”What do you do with an insight like 'love is everything'? I wondered aloud. 'Is a platitude so deeply felt still just a platitude?' No, I decided: 'A platitude is precisely what is left of a truth after it has been drained of all emotion. To resaturate that dried husk with feeling is to see it again for what it is: the loveliest and most deeply rooted of truths, hidden in plain sight.'”
I quoted all that so you won't think I am too much of a hippie dippy doofus – or, at least, not the only one. (There is an excellent interview with Michael Pollan about a lot of this at Fresh Air With Terry Gross.)
A portion of my trip – though I have no idea of the length of time, long or short - involved many doors into empty white rooms. It wasn't entirely that but I don't remember visuals so much as impressions and feelings and maybe some insights to my life.
There were moments of supreme beauty for which I have no words and a strong sense of wellbeing, of connectedness to all living beings and to the universe.
After passing through many doors, I came to one that seemed identical to the others but when I walked through it, a strong sense of peace and contentment enfolded me, and an understanding that dying and living are inseparable; that there is nothing to fear.
And that's the best I can do to tell you what happened.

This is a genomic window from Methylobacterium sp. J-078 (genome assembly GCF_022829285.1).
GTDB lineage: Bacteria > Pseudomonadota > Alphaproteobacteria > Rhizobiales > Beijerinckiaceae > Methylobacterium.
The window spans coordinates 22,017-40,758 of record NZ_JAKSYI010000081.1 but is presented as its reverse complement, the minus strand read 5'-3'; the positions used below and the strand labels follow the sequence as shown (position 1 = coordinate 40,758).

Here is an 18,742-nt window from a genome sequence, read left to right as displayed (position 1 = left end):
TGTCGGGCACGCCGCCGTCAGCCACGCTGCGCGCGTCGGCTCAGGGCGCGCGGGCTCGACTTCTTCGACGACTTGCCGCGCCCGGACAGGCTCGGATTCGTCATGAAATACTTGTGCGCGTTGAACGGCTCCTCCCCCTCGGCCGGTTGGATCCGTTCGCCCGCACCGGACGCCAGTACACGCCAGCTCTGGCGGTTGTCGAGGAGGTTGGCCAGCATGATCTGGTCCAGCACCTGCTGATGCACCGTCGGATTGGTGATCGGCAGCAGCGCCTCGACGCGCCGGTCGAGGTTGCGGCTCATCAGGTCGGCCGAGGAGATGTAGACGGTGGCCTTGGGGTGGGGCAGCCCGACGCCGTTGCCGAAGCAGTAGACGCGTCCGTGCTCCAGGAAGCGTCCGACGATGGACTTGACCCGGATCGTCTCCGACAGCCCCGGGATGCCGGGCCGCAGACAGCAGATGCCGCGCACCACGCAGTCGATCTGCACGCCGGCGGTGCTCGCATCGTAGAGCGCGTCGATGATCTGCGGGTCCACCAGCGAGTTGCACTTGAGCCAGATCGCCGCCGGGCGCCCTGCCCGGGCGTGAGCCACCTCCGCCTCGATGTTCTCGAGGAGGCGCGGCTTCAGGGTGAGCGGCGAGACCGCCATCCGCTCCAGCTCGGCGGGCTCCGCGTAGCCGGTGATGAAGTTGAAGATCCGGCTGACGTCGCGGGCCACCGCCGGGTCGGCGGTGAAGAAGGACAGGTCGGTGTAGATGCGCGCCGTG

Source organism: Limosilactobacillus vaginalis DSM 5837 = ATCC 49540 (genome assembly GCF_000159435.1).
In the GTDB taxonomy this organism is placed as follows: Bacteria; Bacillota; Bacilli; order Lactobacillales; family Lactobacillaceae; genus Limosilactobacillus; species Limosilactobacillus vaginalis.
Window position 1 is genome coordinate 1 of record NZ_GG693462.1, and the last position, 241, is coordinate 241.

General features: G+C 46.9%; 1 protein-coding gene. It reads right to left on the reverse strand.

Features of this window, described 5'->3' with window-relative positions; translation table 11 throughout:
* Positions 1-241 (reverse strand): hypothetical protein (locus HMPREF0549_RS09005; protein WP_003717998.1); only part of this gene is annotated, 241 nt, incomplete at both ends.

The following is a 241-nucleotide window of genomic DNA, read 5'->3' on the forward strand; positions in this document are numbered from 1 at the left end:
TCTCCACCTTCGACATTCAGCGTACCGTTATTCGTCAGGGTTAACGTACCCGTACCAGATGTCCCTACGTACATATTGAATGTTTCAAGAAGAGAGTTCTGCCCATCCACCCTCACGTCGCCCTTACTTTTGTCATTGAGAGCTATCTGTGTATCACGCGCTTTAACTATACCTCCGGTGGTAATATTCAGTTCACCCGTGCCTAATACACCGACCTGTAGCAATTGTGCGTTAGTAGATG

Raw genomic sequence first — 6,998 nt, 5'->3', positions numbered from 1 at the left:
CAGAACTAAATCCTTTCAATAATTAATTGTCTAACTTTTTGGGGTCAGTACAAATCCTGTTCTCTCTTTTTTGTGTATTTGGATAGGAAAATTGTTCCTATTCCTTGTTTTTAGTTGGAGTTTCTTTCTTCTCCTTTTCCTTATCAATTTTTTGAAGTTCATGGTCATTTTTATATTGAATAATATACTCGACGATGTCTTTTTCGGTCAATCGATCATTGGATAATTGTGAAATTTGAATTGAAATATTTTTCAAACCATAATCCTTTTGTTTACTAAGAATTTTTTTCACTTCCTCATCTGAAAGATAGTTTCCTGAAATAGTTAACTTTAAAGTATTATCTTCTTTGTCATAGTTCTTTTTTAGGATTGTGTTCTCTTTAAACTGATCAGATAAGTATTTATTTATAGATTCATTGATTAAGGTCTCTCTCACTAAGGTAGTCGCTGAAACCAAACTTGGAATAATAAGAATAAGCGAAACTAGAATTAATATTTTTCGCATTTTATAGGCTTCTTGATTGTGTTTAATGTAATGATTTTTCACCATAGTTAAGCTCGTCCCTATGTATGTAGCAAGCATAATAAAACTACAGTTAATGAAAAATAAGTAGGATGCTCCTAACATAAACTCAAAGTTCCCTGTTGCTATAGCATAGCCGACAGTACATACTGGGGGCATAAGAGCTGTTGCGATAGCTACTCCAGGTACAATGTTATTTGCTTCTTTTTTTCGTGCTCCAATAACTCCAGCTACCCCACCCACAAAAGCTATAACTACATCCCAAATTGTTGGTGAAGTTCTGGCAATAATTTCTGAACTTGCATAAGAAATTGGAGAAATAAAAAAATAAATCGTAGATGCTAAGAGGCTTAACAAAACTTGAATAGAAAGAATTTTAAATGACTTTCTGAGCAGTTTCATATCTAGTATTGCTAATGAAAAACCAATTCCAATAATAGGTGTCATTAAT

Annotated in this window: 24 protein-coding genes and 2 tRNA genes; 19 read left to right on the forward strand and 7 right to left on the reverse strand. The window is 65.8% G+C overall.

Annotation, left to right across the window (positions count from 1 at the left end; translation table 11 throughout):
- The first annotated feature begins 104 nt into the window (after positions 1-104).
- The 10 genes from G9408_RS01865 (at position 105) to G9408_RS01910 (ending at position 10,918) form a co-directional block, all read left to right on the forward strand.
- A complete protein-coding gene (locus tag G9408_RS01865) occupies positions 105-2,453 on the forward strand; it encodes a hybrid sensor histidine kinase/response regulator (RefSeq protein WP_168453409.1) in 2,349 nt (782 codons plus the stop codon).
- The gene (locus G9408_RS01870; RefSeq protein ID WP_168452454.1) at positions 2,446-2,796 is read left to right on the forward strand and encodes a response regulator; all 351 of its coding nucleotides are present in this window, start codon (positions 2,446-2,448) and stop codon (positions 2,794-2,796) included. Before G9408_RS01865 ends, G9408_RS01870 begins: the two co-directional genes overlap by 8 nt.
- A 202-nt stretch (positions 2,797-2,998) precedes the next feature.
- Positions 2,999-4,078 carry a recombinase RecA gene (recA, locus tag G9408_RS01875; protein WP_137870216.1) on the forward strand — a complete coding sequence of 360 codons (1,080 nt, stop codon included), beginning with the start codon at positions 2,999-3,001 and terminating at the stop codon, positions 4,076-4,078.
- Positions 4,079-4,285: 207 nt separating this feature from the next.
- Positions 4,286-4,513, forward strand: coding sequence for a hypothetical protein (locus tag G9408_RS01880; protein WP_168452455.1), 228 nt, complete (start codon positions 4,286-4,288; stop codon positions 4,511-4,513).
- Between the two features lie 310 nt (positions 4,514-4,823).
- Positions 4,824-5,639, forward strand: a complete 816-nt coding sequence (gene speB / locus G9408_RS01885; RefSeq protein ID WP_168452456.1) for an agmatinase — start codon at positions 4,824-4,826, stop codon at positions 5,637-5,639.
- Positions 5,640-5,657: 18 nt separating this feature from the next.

The next morning, the guide took me through a period of integration guessing correctly that I, being who I am, would be prone to dismiss my experience as not real.
She brought me around to believing otherwise and I have been able to hang on not just to the sense of connection, but to the sense that dying is as normal as living – that they are the same.
So far, since returning home, I have not had any of the terror attacks I'd experienced before the magic mushroom session.
And none of that even begins to explain what happened to me with my guide that day.
Caroline Dorsen, an assistant professor at NYU Rory Meyers School of Nursing, in an interview last June had this to say about her research into guided psychedelic sessions. There is, she says,
”...an underground — and understudied — community of people...helping others to use plant-based hallucinogenic drugs. In guided sessions or ceremonies, facilitators administer drugs like ayahuasca or psilocybin to people looking to alter their consciousness and improve their mental health...
“...plant medicine use is all about facing life’s difficulties in a safe and supportive environment. Used in the context of community and ritual, ingestion of plant medicines (like ayahuasca and psilocybin mushrooms) is seen as a powerful healing modality.
“Ingestion of these plants is taken very seriously and the ability to use them is seen as a privilege.”
Yes. I consider my psilocybin session to be an extraordinary privilege that has redirected my end-of-life journey onto paths I could not have found on my own or without my guide. I am deeply grateful to the universe for dropping this experience into my lap when I had no idea where to turn, and I am exploring a whole new set of assumptions now about living and dying.
There is more than a bit of the sacred about this.